PETER OSSENBRÜGGEN. Few of the German-American settlers of the Sacramento valley have been successful to a greater degree than has Mr. Ossenbrűggen, a long-time farmer of Colusa county and esteemed for his painstaking industry and tireless energy. Through his unaided exertions he has acquired a fine farm, embracing three hundred and twenty acres four and one-half miles southwest of Grimes, and improved with residence and barns of a substantial and durable nature. One of the most attractive features of the homestead is the grove of native California trees in the midst of which the buildings stand. Besides the home place he owns another half section of land five miles west of Arbuckle, suited for the raising of stock and grain, to which also his home ranch is adapted. In the caring for his crops he uses a Holt combined harvester and has other facilities that are the product of modern inventions. A fine grade of stock, including cattle, horses and mules, may be seen in his pastures, and the annual sale from these materially swells his income. The value of his property and adjacent lands was greatly enhanced by the work of himself, acting with Messrs. Balsdon, Howell, Monsen and others in the building of the Balsdon levee that protects from inundation about two thousand acres of land.
In a family of four children (all still living), Peter Ossenbrűggen is third in order of birth and the only one in California, but he has a half-brother, Matthias Ossenbrűggen, living in Glenn county, this state. His parents, Matthias and Geschen Ossenbrűggen, were natives of Germany, where the latter died about 1857. The former, who followed farming until the infirmities of age compelled the relinquishment of active cares, is still living at his old homestead and is now nearly ninety years of age. In Holstein, Germany, Peter Ossenbrűggen was born January 4, 1852, and as a boy he alternated work on the home farm with attendance at common schools. When eighteen years of age, in 1870, he came via New York City and Panama to San Francisco, thence going to San Mateo county and working for two months at Half Moon Bay. September of the same year found him in Colusa county, where for three years he was employed on the farm owned by Mr. Grimes and then for two years had a lease for the farm, after which he worked on other ranches. During the fall of 1880 he bought his present property southwest of Grimes, where since he has made his home, devoting his attention to the making of suitable improvements that increase the value of the property. Besides the ownership of his lands he has an interest in the Grimes-Rochdale Company.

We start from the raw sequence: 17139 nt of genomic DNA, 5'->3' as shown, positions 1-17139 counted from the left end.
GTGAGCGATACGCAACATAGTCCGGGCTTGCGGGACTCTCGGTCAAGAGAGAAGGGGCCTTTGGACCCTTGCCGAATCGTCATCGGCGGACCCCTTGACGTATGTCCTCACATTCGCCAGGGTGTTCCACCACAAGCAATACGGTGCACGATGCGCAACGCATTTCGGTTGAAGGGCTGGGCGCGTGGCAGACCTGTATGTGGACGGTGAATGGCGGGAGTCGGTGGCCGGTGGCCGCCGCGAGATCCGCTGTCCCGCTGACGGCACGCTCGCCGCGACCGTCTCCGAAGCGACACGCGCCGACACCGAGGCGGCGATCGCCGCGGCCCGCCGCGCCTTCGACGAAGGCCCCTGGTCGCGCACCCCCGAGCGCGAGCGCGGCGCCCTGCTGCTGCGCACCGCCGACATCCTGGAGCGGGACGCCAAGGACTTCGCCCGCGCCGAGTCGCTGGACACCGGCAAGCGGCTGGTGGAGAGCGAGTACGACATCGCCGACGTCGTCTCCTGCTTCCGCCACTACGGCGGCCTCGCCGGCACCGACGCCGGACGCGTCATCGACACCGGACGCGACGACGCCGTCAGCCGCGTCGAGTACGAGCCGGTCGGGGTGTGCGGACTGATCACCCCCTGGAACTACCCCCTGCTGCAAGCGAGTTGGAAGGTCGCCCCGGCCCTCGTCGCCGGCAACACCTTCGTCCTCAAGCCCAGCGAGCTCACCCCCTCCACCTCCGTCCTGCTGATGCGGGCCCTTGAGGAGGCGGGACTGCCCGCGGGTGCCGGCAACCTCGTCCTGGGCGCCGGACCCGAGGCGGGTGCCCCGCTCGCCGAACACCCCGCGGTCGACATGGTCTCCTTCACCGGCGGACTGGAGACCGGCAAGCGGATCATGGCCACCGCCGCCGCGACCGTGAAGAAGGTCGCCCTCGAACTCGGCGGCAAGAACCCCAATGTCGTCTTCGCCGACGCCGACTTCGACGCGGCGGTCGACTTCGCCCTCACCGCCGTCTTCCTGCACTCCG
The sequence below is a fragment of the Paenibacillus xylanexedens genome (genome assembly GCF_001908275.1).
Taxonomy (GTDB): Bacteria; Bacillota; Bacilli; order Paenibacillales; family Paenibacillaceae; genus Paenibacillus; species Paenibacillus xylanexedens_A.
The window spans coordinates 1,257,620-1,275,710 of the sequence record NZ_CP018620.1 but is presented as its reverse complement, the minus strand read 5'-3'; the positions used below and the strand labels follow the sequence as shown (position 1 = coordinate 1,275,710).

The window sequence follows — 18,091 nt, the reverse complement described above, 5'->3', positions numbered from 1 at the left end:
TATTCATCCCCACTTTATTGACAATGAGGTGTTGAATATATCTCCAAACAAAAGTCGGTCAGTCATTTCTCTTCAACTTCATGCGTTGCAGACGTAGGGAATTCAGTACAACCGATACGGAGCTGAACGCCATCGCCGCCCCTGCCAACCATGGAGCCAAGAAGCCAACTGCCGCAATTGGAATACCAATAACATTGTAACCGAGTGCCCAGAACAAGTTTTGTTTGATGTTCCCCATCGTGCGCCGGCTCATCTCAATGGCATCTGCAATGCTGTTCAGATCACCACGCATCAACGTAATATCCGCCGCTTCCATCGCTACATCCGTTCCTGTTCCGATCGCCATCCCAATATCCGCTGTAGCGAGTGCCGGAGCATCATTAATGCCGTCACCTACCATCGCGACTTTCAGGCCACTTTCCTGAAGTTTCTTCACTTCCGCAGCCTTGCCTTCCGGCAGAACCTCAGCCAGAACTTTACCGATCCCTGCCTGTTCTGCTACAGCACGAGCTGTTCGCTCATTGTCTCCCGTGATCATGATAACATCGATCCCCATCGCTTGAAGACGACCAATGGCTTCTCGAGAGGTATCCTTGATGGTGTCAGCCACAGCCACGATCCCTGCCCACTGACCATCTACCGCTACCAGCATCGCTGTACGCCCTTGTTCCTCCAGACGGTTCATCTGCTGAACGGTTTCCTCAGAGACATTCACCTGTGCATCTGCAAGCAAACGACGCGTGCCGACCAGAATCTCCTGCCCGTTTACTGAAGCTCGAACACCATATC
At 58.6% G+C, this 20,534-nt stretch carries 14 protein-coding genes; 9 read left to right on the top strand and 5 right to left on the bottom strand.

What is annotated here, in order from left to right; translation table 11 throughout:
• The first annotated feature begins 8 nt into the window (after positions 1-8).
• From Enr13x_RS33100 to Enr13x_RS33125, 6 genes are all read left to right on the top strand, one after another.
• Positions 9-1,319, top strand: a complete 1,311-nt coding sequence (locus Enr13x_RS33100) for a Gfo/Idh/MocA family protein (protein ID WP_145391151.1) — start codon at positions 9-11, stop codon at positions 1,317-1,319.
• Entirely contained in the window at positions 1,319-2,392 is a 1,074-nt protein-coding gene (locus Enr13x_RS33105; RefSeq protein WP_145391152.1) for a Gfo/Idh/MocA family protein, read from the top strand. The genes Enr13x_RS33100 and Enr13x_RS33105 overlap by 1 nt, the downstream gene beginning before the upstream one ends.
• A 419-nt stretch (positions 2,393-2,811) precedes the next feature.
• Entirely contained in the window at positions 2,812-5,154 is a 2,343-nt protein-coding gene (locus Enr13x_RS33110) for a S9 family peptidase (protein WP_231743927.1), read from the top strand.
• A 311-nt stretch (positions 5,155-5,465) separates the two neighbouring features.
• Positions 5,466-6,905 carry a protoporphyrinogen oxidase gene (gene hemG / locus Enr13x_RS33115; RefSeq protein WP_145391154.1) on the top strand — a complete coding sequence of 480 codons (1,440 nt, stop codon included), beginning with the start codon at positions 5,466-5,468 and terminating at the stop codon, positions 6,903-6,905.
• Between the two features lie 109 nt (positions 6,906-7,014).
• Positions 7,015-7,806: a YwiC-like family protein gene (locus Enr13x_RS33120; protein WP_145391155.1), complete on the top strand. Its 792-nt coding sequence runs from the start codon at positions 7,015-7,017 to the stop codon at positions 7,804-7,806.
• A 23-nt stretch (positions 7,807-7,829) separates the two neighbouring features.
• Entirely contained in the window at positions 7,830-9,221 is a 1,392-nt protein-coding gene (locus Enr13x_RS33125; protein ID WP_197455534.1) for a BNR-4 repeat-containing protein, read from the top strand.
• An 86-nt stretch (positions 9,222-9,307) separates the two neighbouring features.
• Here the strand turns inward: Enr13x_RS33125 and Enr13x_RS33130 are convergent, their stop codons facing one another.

After settling in Colusa county, Mr. Ossenbrűggen married Mrs. Louisa (Stothmaear) Keller, who was born in Germany, and died on their home ranch, leaving two children, namely: Matthias, who is living near Williams; and Lillie, who married Albert Schaad and resides near Williams. The present wife of Mr. Ossenbrűggen was Miss Helena Kissling, who was born in Germany, and by whom he has four children, Peter, Jr., John, Helena and Albert. The family are adherents of the Lutheran denomination, Mr. Ossenbrűggen having become a member of that church before leaving Germany. Since taking upon himself the pledge of citizenship to the United States he has given his allegiance to the Republican party in national politics. In Meridian Lodge of Odd Fellows he became connected with this order and later he became a charter member of Grand Island Lodge No. 266, at Grimes, in which he is past noble grand.
Transcribed by Doralisa Palomares.
Source: “History of the State of California and Biographical Record of the Sacramento Valley, California” by J. M. Guinn. Page 606. Chapman Publishing Co., Chicago 1906.
© 2017 Doralisa Palomares.